We first interviewed Alan Cook in 2019 when he was a prospective candidate for the then Brexit Party. We caught up again with Alan who is now the Reform UK Party candidate for Bromley & Biggin Hill.
Can you briefly introduce yourself again to our readers
I am the Reform UK candidate for Bromley & Biggin Hill and also a candidate for the party in the London Assembly. I live with my girlfriend of 26 years with our two amazing daughters and a fox terrier. We split our time living between Bromley and Westminster, obviously a great situation to be in and ideal if I do manage to secure the parliamentary position. I have had a long and successful career in business. I think it is time to give something back to my wonderful country. The greasy pole of politics for its own sake holds no attraction for me. I see public service as just that, being a servant to the public. These days unfortunately it appears that many in parliament are self-serving and not aware of the true honour and meaning of the role.
…and tell us what you’ve been up to in the past few years since we last spoke?
After the 2019 election I joined the Tories and started the procedure to become a candidate, however it didn’t take me long to discover that it was no longer a party with conservative values or policies and was not going to be anytime soon. My plan to steer the party from the inside was unfortunately rather naive.
This was borne out over a conversation I had on immigration in the Commons with David Davis and Sir Bill Wiggin, the end result being them both admitting that the illegal crossings by boats could be stopped immediately but there is not the political will within the party to do so and that it would not look good internationally!!! I believe uncontrolled immigration, both legal and illegal is the driving force behind so many of the issues we are facing in this country, pressures on education, health, housing, and employment. It is very well known that low skilled migration is not positive for the economy. Needless to say, I left the Tory party that week and joined Reform UK.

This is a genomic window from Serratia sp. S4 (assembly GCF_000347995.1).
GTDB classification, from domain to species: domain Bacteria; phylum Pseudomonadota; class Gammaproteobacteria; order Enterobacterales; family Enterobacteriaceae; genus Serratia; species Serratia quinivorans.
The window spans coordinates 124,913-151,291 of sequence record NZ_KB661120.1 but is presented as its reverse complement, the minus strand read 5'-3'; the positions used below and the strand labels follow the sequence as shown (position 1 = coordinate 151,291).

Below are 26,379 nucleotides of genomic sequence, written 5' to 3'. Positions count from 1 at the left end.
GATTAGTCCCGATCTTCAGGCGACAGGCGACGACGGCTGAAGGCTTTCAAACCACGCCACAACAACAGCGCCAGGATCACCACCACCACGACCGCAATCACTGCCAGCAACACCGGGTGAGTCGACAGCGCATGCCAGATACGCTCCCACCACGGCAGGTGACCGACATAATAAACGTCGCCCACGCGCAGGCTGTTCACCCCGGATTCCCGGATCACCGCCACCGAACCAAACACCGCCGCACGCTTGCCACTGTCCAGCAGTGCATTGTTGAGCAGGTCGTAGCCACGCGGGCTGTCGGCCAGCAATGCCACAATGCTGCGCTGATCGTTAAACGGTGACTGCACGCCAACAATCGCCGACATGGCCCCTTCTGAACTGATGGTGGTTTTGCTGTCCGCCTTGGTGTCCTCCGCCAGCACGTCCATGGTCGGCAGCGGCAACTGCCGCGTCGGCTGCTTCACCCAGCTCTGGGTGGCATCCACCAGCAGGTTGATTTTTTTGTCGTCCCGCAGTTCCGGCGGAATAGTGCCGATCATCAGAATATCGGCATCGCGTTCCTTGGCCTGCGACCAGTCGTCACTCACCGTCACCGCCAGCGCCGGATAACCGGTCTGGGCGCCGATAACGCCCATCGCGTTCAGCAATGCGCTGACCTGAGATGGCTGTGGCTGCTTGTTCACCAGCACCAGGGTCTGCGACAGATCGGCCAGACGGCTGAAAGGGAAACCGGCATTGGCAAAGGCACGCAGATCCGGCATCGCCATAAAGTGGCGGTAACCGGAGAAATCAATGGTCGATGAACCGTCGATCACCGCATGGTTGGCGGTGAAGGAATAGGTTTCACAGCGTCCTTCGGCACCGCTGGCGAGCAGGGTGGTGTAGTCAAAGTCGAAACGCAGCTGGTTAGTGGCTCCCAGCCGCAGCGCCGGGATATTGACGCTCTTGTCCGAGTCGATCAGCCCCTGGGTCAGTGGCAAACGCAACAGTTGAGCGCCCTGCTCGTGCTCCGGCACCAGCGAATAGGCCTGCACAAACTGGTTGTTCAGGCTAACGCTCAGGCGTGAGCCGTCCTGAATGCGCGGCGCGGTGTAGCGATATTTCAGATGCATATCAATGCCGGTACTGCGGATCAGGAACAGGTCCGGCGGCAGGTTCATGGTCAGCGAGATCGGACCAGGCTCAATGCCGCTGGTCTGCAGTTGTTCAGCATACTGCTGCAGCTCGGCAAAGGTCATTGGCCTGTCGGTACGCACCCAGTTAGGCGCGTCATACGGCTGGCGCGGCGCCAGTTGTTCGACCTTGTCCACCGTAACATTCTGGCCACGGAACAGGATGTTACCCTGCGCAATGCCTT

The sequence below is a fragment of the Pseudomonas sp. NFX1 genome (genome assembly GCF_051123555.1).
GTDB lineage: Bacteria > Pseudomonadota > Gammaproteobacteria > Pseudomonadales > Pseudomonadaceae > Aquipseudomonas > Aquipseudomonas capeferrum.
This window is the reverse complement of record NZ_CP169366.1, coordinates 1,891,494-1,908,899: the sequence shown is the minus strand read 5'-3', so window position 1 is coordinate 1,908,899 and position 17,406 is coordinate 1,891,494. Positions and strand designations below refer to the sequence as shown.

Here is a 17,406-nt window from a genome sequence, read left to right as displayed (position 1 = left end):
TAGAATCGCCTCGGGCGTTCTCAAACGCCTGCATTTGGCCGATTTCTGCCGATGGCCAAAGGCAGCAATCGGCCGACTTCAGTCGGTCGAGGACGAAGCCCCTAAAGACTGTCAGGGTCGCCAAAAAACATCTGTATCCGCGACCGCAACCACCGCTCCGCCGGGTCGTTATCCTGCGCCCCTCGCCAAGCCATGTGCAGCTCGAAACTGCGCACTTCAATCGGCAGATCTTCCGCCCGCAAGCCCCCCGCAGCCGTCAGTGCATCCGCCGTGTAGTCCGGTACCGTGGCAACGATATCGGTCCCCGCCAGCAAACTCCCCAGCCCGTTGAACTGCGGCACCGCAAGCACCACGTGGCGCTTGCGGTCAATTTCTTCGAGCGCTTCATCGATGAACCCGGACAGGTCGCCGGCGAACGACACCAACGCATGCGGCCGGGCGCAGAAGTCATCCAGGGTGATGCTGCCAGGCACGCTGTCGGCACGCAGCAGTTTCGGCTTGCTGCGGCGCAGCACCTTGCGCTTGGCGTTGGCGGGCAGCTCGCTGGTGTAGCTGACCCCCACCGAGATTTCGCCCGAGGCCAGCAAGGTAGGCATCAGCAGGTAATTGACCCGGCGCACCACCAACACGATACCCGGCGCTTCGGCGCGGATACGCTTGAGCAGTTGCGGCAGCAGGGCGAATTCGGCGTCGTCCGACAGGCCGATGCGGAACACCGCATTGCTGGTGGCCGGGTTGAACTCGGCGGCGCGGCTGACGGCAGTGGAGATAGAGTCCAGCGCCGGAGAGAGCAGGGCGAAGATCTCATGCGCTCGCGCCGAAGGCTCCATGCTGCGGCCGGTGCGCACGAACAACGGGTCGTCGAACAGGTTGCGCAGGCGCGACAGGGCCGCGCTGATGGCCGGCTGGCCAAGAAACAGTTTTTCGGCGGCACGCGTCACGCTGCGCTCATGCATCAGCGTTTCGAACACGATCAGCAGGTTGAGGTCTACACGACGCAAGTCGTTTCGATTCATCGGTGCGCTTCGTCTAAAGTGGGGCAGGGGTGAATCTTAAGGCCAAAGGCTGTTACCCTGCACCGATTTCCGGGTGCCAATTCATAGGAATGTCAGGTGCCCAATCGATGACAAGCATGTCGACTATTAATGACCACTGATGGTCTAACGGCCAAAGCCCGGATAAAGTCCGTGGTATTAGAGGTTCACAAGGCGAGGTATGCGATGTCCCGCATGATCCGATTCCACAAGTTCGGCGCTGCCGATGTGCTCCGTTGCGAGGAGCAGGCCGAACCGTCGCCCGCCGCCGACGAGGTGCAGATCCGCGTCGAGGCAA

Work wise, I was involved in studying new technologies including Artificial Intelligence (A.I.) and Blockchain and have worked closely with Triad Group plc, a main list quoted company in the IT industry and also with one of the UKs leading layer-1 blockchain platform providers. However, I am now fully invested in politics, which has already earnt me the nicknamed ‘One job Al’, which is a little dig at the incumbent Bromley MP.
You are a member of the All Party Parliamentary Groups (APPG) for Artificial Intelligence and for Blockchain. How did you get involved in these?
I’m also involved with two more, the APPG for Crypto & Digital Assets and the APPG for Digital Skills, which is a very rewarding one. Its remit is digital upskilling and ensuring the non-tech literate are not left behind but also to ensure that the race to digital services doesn’t erase face to face public interaction. My involvement in these was necessary through the work I was doing with Triad Group Plc. I am less involved now but I still dedicate some of my free time towards them. It is important that the Commons and the Lords are properly informed regarding technology and how to regulate it.
Saying that, we decided that trying to regulate A.I. would be futile. Apart from the fact that technology does not respect national borders, A.I. is evolving at such an incredible pace, we realised the best way forward was to create an advisory framework instead of trying to regulate it.